Number 36 in the Clean Air Technologies Series.
In “CATS: For environmental sustainability, security and even safety, solar ‘lights’ the way,” in the first few paragraphs, I described what I had observed on a part of the then return leg of what had at the time been a vacation taken to the California coastal community of Monterey. And, what I wrote was this exactly:
“On a recent trip back to Fresno from Monterey, California, upon entering State Route (SR) 99 from SR 152, I noticed quite a few of the light standards that had previously been used to supply light for roadway illumination purposes were unlit.
“So what was the reason or reasons for this move? Were said lights off because of copper wire theft or was this an attempt by state or county interests to conserve energy, save money or both?
“Now I would have to think that each of those standards cost a pretty penny to put up and if not used, then wouldn’t that sort of defeat the purpose of their being installed in the first place?
“So getting back to the energy-conservation/money-savings scenario, I guess I could accept that. Besides, it isn’t as if motor vehicles don’t come with headlights.”
This elicits memories of a time when the city of Fresno (where I reside) decided – as a cost-cutting measure – to keep the lamps on as many as – if I recall correctly – 10,000 roadway lighting standards scattered throughout the city, turned off. Obviously, complaints from citizens were lodged. Also, if I’m not mistaken, these 10,000 or so lights were eventually turned back on.
Now, in carrying the “lights out” move one step farther, imagine the money and energy that could be saved by keeping all such lighting standards off (at night) and illuminated only when motion or movement was detected by a sensor placed somewhere on the standard itself. This is similar in principle to the way motion-detection lighting operates.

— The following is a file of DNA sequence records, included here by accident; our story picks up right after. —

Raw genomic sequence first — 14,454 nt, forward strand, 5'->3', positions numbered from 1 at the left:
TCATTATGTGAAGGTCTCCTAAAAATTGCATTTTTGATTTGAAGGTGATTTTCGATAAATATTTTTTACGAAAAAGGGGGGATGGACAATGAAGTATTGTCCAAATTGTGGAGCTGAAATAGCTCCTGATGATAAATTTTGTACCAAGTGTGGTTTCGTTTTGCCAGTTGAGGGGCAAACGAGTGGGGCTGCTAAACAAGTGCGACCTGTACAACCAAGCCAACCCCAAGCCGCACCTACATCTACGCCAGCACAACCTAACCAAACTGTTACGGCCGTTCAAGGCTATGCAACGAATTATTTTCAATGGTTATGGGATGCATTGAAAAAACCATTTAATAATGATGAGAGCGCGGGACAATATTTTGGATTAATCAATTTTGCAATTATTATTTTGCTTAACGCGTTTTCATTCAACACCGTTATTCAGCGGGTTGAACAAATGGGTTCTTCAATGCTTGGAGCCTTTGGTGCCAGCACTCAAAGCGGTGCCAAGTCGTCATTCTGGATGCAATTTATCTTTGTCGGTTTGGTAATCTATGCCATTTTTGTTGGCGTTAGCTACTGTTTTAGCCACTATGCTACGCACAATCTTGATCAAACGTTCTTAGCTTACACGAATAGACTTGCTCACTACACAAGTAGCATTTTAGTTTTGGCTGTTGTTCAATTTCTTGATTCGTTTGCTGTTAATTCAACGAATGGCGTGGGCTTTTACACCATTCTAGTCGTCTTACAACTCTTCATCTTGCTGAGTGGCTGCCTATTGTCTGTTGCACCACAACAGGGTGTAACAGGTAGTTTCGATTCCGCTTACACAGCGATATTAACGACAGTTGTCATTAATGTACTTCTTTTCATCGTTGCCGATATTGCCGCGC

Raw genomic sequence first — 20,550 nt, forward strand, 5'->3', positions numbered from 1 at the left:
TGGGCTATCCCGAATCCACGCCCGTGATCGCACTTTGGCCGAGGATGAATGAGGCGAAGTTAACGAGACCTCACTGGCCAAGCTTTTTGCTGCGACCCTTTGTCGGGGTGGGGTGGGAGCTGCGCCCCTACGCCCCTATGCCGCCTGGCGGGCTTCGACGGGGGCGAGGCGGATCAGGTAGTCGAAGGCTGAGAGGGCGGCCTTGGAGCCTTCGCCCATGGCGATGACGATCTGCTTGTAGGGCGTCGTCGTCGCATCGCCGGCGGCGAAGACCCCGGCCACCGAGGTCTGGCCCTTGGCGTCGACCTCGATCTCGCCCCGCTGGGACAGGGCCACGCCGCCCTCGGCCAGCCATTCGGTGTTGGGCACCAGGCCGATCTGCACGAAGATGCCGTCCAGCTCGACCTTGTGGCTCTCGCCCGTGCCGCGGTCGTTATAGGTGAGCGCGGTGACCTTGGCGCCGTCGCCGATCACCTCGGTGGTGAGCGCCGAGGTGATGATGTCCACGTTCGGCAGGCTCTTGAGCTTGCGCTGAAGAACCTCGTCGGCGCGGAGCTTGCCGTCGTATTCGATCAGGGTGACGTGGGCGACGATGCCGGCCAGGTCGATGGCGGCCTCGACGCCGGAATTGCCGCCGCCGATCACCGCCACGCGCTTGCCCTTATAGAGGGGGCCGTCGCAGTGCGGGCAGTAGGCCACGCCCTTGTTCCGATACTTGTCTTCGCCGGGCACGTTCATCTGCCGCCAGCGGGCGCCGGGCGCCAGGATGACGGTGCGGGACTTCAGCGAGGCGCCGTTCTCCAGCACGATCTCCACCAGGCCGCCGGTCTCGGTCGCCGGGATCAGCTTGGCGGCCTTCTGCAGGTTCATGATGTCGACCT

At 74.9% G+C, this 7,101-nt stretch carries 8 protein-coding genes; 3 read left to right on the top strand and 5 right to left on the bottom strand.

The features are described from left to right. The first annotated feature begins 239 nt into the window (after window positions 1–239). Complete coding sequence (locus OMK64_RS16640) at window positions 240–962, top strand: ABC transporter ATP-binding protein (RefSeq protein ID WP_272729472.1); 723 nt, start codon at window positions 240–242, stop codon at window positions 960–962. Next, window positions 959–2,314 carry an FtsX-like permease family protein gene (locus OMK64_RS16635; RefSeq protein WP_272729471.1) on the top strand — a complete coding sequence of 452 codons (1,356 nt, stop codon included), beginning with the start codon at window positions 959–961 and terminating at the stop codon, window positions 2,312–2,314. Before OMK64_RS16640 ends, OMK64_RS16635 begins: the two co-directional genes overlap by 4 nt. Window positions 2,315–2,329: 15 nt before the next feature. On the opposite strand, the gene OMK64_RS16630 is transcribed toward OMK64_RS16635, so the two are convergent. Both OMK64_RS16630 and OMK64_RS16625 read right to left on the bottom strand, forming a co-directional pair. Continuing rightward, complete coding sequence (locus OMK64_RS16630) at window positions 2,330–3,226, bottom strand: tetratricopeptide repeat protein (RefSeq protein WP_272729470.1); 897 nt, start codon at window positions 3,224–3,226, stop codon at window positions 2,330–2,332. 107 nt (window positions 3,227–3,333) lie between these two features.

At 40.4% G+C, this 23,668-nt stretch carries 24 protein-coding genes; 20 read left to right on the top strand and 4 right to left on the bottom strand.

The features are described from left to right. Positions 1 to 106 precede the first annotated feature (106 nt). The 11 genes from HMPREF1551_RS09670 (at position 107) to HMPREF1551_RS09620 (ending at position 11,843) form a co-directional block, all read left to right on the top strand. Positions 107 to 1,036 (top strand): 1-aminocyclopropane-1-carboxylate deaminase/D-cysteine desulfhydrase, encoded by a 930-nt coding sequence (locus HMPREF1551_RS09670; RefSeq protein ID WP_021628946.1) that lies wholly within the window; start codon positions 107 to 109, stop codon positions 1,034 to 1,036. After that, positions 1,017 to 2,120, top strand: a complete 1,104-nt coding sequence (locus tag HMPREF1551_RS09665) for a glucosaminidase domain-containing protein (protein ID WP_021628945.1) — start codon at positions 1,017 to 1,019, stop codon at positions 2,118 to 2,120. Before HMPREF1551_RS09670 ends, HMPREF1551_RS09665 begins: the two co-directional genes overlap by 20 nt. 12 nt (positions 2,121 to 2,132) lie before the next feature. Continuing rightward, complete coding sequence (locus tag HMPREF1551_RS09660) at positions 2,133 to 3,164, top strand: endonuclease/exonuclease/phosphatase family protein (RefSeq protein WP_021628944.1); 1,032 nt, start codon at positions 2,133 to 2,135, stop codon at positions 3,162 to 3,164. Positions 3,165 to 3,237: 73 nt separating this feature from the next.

But, why stop there?! The same could be applied to traffic signaling systems: If no traffic is approaching the intersections where such signaling is in use (like, say, during the middle of the night), these, too, could be disabled. Again, such would require the application/installation of motion-sensing devices to detect the presence of motor vehicle movement; that is, when such comes within close proximity to the traffic signaling system so equipped.
Relatedly, a number of North American railroad concerns have adopted this practice, the very way in which said wayside (along the right-of-way) signaling systems function (wayside signals govern the movement of trains along tracks). Keeping such wayside signal-light system lights unlit (dark – in railroad parlance), until such time that an approaching train enters the track territory at a location whereby said approaching train causes the signal in question to illuminate thus providing a signal (indication – in railroad parlance) to the train’s engineer, conveying to that engineer what the condition of the track ahead is as it has to do with whether or not it is okay for the train in question to proceed at current (designated) speed (clear or proceed indication – a green aspect), slow (medium- or reduced-speed approach indication – a yellow aspect) or stop (stop indication – a red aspect), is a method to not only save energy, money and help the planet, but the lives of lamps used in this application are extended. This is similar in principle to the way warning signals operate at highway-railroad grade crossings (more commonly known as railroad crossings). Such is a win-win-win all around.
It is here, at this juncture, where putting brainstorming skills to work could someday pay dividends in a really big way.
What I have in mind is: how about forgoing the wayside signaling practice entirely? Well, why not such a thing as right-of-way-based traffic-signaling-system control supplanted with inside-the-motor-vehicle cab (occupant compartment), cab-signaling?! This would require a wide-area-communications network to be set up for all motor vehicles operating in a given locale, obviously. And, if such an operating platform were established and implemented, one by one, traffic-signal-equipped intersections would become a thing of the past.
As a matter of fact, many a railroad operation utilizes this very technology, high-speed passenger train systems in particular. Instead of signals being put up along railroad rights-of-way to govern the movement of trains, as such is done via signals in locomotive or control-car cabs (hence the term “cab signals” in railroad parlance), signal aspects that the train operating engineer are required to be on the lookout for, and are readily available for viewing during times the affected train is under the control of said engineer, here again, with such a platform in place, both energy and money can be saved. And as for the environment, well, it is helped in the process, too.
Which brings this cliché to the fore: human limitation sometimes involves nothing more than the limit of the imagination; or something to that effect.
Top image above: Johan Olsson